(f) If an applicant desires a ruling on a R317-8-2.7(4) application before the ruling on any other necessary permit terms and conditions, it shall so request upon filing its application under paragraph (a) of this subsection. This request will be granted or denied at the discretion of the Director.

(4) Criteria and standards for the determination of alternative effluent limitations.

(a) Thermal discharge effluent limitations or standards established in permits may be less stringent than those required by applicable standards and limitations if the discharger demonstrates to the satisfaction of the Director that such effluent limitations are more stringent than necessary to assure the protection and propagation of a balanced, indigenous community of shellfish, fish and wildlife in and on the body of water into which the discharge is made. This demonstration shall show that the alternative effluent desired by the discharger, considering the cumulative impact of its thermal discharge together with all other significant impacts on the species affected, will assure the protection and propagation of a balanced indigenous community of shellfish, fish and wildlife in and on the body of water into which the discharge is to be made.

(b) In determining whether or not the protection and propagation of the affected species will be assured, the Director may consider any information contained or referenced in any applicable thermal water quality criteria and information published by the Administrator under CWA section 304(a) (33 U.S.C. Section 1314(a)) or any other information which may be relevant.

(c) Existing dischargers may base their demonstration upon the absence of prior appreciable harm in lieu of predictive studies. Any such demonstrations shall show:

1. That no appreciable harm has resulted from the normal component of the discharge, taking into account the interaction of such thermal component with other pollutants and the additive effect of other thermal sources to a balanced, indigenous community of shellfish, fish and wildlife in and on the body of water into which the discharge has been made; or

2. That despite the occurrence of such previous harm, the desired alternative effluent limitations, or appropriate modifications thereof, shall nevertheless assure the protection and propagation of a balanced, indigenous community of shellfish, fish and wildlife in and on the body of water into which the discharge is made.

(5) In determining whether or not appreciable harm has occurred, the Director will consider the length of time in which the applicant has been discharging and the nature of the discharge.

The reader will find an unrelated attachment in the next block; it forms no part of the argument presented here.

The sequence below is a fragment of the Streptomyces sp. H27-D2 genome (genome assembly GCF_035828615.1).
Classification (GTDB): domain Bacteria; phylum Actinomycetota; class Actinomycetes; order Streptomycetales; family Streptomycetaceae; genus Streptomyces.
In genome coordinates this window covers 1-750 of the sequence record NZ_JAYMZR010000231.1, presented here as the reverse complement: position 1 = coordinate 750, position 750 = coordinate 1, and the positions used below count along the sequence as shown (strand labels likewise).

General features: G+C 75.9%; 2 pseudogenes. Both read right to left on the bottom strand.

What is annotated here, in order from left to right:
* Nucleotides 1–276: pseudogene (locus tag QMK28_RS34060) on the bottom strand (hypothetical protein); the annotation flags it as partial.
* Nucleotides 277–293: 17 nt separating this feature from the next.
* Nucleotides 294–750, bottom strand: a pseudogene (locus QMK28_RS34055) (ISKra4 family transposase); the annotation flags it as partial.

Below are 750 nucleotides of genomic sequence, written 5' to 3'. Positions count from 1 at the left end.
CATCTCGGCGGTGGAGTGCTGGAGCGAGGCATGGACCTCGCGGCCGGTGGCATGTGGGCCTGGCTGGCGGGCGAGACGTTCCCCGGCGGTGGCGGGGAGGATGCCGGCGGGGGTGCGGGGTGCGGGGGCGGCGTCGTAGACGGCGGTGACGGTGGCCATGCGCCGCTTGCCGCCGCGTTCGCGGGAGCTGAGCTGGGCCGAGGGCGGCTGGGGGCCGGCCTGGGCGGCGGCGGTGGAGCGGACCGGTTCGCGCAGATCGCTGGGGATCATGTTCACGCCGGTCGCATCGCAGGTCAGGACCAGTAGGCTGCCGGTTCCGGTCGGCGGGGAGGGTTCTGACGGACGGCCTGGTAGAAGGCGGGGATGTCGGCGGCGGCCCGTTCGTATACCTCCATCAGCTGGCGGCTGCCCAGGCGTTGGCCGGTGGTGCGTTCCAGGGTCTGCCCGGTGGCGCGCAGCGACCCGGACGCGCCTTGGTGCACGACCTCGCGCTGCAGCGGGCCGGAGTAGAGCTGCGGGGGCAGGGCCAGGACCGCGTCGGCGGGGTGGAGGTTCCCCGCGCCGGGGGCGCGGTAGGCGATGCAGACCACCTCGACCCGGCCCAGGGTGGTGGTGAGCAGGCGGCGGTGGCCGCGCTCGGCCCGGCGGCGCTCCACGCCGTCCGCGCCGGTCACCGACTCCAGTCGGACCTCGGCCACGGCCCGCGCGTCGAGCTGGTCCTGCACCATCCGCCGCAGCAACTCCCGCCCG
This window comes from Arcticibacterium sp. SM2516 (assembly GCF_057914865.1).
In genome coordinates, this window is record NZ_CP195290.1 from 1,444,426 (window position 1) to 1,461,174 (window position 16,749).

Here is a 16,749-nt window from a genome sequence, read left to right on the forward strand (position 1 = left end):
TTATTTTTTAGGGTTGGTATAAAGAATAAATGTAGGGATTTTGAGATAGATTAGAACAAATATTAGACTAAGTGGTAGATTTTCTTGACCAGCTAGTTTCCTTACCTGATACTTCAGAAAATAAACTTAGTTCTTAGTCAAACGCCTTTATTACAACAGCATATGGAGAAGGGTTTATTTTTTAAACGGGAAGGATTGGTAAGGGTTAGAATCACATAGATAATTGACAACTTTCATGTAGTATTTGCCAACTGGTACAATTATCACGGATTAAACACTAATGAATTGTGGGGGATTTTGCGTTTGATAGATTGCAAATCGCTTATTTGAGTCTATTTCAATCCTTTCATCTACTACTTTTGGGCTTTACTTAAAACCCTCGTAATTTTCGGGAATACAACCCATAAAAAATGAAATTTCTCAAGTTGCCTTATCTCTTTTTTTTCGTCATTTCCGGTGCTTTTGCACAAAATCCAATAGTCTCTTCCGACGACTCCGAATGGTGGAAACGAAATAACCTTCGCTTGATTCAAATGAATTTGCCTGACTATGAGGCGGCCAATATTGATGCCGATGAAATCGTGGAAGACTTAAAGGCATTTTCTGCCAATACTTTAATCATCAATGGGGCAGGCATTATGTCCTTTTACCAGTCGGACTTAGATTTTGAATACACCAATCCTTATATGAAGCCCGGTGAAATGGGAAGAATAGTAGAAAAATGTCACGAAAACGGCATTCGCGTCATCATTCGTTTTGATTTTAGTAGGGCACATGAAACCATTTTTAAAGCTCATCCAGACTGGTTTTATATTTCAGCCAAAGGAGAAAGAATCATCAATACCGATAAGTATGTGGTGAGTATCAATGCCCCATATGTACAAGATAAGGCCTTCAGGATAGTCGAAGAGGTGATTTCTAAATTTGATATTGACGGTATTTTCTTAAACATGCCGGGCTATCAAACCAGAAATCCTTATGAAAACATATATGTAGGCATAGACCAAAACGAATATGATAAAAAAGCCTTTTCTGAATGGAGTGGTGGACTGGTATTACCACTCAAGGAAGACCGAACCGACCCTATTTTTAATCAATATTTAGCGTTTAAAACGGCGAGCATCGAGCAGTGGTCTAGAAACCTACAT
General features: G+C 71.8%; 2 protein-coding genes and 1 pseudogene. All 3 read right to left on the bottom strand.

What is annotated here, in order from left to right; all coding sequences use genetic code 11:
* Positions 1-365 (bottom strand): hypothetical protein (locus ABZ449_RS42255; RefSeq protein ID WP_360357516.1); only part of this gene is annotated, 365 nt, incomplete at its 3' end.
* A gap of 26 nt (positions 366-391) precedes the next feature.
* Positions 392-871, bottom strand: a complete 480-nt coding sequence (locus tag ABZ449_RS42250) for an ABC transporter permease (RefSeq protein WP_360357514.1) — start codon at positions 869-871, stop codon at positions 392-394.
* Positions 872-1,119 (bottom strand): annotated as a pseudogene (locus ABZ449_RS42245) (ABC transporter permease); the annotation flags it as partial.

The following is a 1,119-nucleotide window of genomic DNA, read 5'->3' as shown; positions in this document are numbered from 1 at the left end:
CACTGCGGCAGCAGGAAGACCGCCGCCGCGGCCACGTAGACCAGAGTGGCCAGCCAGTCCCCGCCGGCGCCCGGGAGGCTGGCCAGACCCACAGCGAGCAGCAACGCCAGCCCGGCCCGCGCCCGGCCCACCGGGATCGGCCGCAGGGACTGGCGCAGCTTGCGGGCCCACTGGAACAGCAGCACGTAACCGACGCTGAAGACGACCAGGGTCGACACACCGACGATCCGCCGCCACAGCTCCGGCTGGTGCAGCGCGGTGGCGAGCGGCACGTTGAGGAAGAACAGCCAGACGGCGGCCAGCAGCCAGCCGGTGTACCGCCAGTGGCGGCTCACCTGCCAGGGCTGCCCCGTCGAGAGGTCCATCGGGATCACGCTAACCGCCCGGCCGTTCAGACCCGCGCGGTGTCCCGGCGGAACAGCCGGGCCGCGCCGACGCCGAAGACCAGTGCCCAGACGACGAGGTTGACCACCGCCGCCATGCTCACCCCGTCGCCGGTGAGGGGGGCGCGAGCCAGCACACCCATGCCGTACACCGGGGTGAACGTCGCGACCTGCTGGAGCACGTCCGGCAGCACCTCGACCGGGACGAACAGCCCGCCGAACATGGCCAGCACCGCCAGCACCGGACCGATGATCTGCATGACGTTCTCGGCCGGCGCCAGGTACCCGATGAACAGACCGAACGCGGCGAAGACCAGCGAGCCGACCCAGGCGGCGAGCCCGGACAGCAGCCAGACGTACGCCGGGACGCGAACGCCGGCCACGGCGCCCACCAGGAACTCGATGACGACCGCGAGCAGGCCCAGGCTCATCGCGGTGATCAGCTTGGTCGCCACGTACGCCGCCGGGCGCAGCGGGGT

7.5 CRITERIA AND STANDARDS FOR BEST MANAGEMENT PRACTICES

(1) Purpose and Scope.

Best management practices (BMPs) for ancillary industrial activities shall be reflected in permits, including best management practices promulgated in effluent limitations and established on a case-by-case basis in permits.

(2) Definition.

"Manufacture" means to produce as an intermediate or final product, or by-product.

(3) Applicability of best management practices.

Dischargers who use, manufacture, store, handle or discharge any pollutant listed as toxic or any pollutant listed as hazardous are subject to the requirements of R317-8-7.5 for all activities which may result in significant amounts of those pollutants reaching waters of the State. These activities are ancillary manufacturing operations including: Materials storage areas; in-plant transfer, process and material handling areas; loading and unloading operations; plant site runoff; and sludge and waste disposal areas.

(4) Permit terms and conditions.

(a) Best management practices shall be expressly incorporated into a permit where required by an applicable promulgated effluent limitations guideline;

(b) Best management practices may be expressly incorporated into a permit on a case-by-case basis where determined necessary. In issuing a permit containing BMP requirements, the Director shall consider the following factors:

1. Toxicity of the pollutant(s);

2. Quantity of the pollutants(s) used, produced, or discharged;

3. History of UPDES permit violations;

4. History of significant leaks or spills of toxic or hazardous pollutants;

5. Potential for adverse impact on public health (e.g., proximity to a public water supply) or the environment (e.g., proximity to a sport or commercial fishery); and